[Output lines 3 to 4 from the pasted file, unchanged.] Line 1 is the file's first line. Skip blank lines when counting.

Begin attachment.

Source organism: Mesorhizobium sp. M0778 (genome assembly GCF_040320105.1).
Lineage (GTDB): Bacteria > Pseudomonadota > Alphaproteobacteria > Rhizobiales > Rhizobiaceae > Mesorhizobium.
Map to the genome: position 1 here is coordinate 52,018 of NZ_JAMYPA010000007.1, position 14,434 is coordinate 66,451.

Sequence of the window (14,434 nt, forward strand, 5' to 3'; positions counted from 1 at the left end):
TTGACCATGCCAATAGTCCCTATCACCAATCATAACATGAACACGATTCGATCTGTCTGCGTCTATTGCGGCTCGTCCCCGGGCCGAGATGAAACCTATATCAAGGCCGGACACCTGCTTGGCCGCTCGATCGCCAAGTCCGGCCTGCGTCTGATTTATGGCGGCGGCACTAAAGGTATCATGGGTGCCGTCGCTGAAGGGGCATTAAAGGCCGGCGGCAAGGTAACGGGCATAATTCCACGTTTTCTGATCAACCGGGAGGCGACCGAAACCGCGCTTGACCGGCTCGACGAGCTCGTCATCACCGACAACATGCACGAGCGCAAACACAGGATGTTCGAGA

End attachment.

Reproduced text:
Map to the genome: position 1 here is coordinate 52,018 of NZ_JAMYPA010000007.1, position 14,434 is coordinate 66,451.

Sequence of the window (14,434 nt, forward strand, 5' to 3'; positions counted from 1 at the left end):